If someone had to determine one peculiar feature of raga that would define it as a distinctive and truly Indian music style, it would probably be the plangent, pending sound suspended in trembling and vibration. Such a sound is born from nearly any national string instrument and is essential to the raga tradition. Interestingly enough, the representatives of other cultures may find something familiar in this sound. To an American, raga melodies and tunes may resemble the music tradition of the Western films (their soundtracks). To the Yakuts, Indian instruments playing raga, such as sarode or rudra veena, may resemble their own national music instrument called khomus. To the Buddhist monks, raga may feel like their oral and instrumental vibrant chants during meditation/prayers. To Muslims, Raag Bhimpalasi may resemble the Islamic call to prayer. The list goes on. It is noteworthy that if people find a resemblance of a foreign instrument or music to something from their own culture, they tend to classify it as good-sounding, appealing, or beautiful. Thus, it is the sense of the familiar that predetermines people’s judgments and reactions to foreign music tradition. Those who do not recognise anything familiar or resembling one’s own culture are most likely to demonstrate negative reactions to unknown music and label it as ugly, incomprehensive, or not a music at all. In other words, they experience a cultural shock and cannot endure more than a couple of minutes of the ‘alien’ music play, let along enjoying it.

Indian raga is cardinally different from the Western music, which may explain its misperception by many Americans and people from other Western cultures. The Indian raga scales are essentially different from the Western scales. Compared to the traditional Western twelve notes within each octave, traditional Indian music has twenty-two – all too many for the Western music culture with which the globalised world is well familiar. Moreover, the majority of these notes fall out of the frequencies of the Western music. In fact, they fall between the notes of the Western scale. Consequently, playing raga on a Western music instrument would be impossible. Hence, the perception of something so distant and different from the typical would be impossible or nearly impossible for a Westerner. In addition, different Indian scales are associated with particular moods and phenomena, and such an intrinsic association is unknown to a foreigner from the music culture of the West. It makes the meaningful perception of the Indian music extremely complicated or, again, impossible. Indian music is even said to affect the brain differently compared to the Western music. Yet some researchers found that even a “Western” brain is capable of recognizing the intended raga music moods. It gives a foreign listener a chance to comprehend raga at least intuitively and emotionally if not spiritually or aesthetically.

Among the ways to make foreigners recognise and love one’s national music is making it international. For India, the so-called Bollywood Filmi music is a compromise between the music tradition and the Western trends popular worldwide. It is not a secret that nearly all Indian films are musicals of their kind. However, the most recent ones contain music pieces that, on the one hand, borrow from ragas and, on the other hand, from the American pop music. An example to illustrate this statement is the movie Kismat Connection. Even its very title unites both cultures, American and Indian, by using a word from each of the languages. In essence, the film – and its music – is also a fusion and duality of the two cultural traditions. In the music clips, it is evident that the protagonists sing in a manner somewhere in-between what is popular in India and the USA. Their moves are more progressive than the Indian culture allows and yet less indiscreet compared to the moves of some American pop stars. Most importantly, they sing a bilingual song, and the music is also a crossbred of the American and the Indian. Thus, one may say Bollywood films like Kismat Connection are products of two cultures, which guarantees their popularity in both of them. Here, the familiar (i.e. American music styles and principles) makes the viewer open to the new (i.e. Indian national music like raga). Although, it would be appropriate to say that the introduction of the Indian music to the Western world has begun long ago, in the 1960s, inter alia, through the albums of The Beatles. Thus, the U.S. public had time to get used to it and even like it. The so-called “influence of the West” on India and its music culture dates back even earlier, to the nineteenth century. As a result, Indian film music has a “locally produced identity” yet a global appeal.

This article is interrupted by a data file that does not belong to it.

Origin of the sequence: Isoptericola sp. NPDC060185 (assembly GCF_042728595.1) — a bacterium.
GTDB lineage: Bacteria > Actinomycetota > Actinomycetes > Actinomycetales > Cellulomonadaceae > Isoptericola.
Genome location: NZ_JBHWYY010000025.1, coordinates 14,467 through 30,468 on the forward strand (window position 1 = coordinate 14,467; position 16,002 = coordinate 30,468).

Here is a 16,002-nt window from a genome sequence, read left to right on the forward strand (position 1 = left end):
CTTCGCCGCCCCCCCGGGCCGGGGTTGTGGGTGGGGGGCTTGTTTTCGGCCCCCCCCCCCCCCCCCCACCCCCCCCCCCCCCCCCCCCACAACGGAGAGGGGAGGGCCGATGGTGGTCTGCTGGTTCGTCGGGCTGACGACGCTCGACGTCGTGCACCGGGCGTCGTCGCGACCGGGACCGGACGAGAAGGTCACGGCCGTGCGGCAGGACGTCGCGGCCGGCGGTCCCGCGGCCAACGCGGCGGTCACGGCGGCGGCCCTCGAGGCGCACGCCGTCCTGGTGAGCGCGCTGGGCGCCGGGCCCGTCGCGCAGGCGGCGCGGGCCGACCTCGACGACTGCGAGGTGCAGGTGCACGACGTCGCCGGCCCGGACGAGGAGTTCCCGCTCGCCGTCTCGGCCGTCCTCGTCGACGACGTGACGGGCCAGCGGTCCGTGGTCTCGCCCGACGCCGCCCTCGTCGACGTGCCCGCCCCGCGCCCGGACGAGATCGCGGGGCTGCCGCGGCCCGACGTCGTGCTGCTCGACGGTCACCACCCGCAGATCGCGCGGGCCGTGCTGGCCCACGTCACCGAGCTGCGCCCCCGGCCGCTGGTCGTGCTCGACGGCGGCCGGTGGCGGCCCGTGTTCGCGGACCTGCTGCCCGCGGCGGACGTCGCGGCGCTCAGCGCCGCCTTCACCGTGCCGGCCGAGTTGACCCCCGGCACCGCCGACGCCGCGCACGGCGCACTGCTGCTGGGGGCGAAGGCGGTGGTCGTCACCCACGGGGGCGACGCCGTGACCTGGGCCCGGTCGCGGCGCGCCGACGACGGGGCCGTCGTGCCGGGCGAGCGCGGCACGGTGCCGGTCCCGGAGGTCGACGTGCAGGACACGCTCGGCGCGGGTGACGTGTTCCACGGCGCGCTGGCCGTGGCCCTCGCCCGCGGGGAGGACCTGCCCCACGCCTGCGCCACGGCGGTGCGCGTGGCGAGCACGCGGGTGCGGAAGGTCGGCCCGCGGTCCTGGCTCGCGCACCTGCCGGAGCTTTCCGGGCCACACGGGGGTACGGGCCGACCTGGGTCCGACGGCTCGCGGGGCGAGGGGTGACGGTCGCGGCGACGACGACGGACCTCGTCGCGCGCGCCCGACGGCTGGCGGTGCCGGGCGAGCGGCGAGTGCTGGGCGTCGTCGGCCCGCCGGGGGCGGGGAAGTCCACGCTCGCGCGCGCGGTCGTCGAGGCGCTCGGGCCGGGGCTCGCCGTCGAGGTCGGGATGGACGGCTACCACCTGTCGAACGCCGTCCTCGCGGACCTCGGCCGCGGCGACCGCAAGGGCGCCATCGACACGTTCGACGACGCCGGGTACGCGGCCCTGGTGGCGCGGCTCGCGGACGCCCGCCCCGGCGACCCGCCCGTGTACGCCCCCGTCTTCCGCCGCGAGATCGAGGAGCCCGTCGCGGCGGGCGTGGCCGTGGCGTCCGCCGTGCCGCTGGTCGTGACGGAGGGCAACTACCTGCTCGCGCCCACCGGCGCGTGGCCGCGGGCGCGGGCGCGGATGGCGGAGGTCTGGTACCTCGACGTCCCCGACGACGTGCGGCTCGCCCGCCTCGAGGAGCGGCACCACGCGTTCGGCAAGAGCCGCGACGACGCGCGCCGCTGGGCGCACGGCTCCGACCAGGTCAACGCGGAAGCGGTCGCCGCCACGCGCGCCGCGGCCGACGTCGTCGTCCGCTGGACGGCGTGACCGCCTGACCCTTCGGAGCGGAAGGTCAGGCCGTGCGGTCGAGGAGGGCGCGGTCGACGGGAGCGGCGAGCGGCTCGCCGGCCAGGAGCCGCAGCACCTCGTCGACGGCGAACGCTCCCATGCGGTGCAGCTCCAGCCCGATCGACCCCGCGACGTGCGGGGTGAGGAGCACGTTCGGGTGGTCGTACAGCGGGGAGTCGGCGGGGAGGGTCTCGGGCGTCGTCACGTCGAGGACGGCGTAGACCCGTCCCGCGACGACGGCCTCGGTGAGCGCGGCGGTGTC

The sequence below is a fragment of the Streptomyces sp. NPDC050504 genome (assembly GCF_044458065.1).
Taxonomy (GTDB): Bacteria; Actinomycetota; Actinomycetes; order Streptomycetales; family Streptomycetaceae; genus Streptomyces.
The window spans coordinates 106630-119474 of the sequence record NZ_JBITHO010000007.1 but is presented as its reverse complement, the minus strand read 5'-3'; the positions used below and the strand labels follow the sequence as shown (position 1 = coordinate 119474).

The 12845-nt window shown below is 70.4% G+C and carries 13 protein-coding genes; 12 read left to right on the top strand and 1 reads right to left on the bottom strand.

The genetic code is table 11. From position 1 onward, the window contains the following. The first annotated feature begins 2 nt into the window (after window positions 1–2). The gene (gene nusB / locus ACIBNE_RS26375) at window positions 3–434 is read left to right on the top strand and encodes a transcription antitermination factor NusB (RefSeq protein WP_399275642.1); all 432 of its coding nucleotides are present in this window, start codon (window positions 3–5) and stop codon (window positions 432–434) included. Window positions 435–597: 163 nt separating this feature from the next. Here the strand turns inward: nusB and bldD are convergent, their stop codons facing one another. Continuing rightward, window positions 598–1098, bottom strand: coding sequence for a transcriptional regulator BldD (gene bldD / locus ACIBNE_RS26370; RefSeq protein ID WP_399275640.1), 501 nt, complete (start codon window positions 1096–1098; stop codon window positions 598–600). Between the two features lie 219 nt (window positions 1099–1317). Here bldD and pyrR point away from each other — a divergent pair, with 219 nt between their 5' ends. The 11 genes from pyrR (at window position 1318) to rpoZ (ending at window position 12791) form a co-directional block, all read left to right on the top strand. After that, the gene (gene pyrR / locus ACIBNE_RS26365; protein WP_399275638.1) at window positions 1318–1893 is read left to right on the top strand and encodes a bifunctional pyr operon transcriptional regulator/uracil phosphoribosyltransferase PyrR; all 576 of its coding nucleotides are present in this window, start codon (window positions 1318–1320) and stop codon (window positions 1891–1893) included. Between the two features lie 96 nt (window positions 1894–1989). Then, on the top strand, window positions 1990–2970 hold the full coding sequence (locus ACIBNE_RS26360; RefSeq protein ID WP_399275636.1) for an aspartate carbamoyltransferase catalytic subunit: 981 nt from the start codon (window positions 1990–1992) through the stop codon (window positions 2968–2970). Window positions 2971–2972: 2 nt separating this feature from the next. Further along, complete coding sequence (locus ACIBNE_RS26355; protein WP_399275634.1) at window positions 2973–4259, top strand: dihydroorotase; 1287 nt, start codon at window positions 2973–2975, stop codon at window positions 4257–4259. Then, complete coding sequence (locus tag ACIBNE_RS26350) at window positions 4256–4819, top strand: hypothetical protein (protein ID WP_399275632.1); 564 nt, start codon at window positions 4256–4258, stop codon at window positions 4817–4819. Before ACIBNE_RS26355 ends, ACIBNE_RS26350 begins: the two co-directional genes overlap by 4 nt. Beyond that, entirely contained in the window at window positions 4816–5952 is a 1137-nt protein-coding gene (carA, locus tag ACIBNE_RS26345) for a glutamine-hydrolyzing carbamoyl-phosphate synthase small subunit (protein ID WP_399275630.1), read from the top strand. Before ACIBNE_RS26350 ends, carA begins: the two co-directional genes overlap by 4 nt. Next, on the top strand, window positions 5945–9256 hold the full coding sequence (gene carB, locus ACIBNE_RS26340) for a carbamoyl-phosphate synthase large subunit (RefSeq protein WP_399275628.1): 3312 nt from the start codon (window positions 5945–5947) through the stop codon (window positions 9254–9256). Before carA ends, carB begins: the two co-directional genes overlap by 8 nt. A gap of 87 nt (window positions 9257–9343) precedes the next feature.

In conclusion, raga may speak to the outer world – even speak well with an American English accent – but its tongue will always be Indian. Even if a foreign ear or a foreign mind likes the raga, they will most probably be culturally unable to perceive and understand its true quality and full depth. Raga is the musical soul of India, and only an Indian can truly appreciate it, hear it, comprehend it. It does not mean that national music is something exclusive to the nation of its origin. It only implies that just the children of a certain culture are historically and socially more open and prone to being affected by the music so that it reaches not only the ear but also the soul. After all, music speaks not only sounds but also a sacral meaning. The listener should share its peculiar language to understand it. Otherwise it may sound cacophonous, meaningless, and bizarre, like a foreign language one does not understand.